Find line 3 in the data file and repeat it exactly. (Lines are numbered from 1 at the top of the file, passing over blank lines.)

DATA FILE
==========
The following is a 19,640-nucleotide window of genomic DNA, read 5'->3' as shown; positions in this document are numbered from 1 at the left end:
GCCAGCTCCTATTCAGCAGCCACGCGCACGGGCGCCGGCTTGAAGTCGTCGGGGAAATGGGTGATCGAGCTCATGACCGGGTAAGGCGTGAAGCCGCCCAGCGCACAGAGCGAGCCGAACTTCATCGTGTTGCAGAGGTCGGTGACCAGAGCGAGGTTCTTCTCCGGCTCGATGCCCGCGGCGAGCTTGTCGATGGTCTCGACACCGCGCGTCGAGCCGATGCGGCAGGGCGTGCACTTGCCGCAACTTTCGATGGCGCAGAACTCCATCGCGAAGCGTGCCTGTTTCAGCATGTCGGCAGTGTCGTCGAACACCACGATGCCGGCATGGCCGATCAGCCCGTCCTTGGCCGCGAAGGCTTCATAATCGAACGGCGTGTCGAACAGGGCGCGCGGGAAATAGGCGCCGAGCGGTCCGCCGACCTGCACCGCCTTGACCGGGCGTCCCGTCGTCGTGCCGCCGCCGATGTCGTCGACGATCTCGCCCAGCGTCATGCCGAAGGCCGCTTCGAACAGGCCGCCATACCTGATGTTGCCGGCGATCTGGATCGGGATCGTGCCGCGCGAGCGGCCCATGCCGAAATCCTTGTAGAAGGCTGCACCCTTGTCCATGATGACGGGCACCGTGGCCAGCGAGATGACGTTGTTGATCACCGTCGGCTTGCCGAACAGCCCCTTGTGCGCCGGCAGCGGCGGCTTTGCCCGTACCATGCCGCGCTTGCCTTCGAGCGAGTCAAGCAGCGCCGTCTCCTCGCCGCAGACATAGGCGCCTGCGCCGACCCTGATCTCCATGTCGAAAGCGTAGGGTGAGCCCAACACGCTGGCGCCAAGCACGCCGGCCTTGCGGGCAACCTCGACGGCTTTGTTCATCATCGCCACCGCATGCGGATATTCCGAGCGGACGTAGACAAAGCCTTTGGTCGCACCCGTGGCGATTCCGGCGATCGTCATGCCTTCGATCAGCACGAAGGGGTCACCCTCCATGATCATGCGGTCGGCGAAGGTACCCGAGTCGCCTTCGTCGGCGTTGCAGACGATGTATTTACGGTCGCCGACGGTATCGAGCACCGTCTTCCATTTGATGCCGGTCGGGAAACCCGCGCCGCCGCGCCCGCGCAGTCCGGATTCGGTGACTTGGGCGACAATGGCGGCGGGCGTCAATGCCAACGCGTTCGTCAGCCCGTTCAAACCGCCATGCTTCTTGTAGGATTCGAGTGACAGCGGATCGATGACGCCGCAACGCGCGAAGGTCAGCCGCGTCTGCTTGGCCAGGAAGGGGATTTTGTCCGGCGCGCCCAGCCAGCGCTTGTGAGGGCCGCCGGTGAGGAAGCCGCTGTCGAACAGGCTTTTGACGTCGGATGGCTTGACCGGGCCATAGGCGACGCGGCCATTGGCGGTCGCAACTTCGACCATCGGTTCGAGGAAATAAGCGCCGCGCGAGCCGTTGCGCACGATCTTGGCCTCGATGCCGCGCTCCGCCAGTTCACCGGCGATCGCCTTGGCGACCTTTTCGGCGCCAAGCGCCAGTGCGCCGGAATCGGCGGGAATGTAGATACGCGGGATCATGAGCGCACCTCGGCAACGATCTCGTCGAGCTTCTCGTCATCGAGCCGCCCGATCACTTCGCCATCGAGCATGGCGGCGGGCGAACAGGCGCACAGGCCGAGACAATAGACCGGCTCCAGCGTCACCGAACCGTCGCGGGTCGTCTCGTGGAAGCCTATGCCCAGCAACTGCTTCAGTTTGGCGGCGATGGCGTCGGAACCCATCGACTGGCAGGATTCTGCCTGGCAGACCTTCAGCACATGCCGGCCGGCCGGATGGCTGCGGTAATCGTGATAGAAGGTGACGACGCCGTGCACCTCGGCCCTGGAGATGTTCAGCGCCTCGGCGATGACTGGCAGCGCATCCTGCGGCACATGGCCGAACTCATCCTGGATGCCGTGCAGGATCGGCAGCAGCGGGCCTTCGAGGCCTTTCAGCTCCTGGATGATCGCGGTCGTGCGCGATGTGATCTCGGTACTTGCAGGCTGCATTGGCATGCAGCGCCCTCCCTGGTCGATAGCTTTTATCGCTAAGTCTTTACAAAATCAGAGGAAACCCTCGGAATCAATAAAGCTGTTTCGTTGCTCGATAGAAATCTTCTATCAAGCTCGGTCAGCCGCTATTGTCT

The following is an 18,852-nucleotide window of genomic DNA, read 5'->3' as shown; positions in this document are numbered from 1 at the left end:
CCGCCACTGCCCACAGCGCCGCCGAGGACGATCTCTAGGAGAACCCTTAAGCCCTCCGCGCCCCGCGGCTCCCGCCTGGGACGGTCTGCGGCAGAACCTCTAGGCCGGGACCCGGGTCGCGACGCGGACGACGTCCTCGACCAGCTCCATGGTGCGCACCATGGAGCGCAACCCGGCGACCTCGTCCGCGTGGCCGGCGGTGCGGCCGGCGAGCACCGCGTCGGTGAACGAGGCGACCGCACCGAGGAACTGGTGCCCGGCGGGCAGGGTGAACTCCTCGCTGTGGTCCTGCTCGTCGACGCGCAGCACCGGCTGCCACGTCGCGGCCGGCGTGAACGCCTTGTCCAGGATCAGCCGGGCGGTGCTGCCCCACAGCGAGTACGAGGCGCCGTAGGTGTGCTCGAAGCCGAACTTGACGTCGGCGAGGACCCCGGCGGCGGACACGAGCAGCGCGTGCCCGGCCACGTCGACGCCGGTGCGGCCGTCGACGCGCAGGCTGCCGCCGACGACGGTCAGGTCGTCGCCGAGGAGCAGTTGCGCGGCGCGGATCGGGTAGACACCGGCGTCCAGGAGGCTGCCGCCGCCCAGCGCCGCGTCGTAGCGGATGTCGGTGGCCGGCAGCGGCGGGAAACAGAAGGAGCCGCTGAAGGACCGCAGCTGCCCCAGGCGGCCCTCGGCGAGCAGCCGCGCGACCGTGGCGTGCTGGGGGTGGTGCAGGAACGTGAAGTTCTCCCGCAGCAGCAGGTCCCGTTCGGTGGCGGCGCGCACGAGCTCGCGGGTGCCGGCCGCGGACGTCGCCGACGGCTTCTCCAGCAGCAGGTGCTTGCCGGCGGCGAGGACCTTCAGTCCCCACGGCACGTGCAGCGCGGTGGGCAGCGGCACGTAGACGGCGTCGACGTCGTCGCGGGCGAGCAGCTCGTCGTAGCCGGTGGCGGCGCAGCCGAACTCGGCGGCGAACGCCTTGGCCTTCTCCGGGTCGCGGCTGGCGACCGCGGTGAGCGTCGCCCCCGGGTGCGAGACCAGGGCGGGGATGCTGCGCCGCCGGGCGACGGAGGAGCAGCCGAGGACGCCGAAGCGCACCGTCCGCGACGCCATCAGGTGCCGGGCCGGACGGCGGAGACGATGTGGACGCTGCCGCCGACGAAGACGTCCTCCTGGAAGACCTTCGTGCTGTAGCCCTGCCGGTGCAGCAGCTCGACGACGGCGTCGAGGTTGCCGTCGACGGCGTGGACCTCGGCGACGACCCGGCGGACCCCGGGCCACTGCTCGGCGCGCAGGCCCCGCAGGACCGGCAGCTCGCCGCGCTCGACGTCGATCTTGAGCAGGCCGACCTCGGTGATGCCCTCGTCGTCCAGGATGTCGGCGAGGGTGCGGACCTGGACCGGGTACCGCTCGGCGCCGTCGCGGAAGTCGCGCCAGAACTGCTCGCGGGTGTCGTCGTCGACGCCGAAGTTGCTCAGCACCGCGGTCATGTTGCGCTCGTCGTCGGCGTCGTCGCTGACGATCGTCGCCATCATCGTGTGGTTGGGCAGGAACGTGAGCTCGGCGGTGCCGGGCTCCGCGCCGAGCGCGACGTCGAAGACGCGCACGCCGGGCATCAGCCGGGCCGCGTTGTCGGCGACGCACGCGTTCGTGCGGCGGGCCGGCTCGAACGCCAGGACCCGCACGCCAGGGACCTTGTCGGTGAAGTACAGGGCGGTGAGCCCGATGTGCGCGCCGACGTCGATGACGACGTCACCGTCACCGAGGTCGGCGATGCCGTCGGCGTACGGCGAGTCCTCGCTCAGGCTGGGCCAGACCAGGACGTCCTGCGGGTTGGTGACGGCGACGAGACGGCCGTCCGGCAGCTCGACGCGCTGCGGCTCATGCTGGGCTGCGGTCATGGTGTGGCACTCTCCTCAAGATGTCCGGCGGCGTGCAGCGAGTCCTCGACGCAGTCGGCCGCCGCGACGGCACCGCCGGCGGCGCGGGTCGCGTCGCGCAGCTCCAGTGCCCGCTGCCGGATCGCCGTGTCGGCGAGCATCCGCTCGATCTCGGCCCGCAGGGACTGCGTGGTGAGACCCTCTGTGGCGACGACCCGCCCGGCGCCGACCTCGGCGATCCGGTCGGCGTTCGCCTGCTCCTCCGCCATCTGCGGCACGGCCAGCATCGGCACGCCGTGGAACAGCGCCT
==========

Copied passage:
The following is an 18,852-nucleotide window of genomic DNA, read 5'->3' as shown; positions in this document are numbered from 1 at the left end: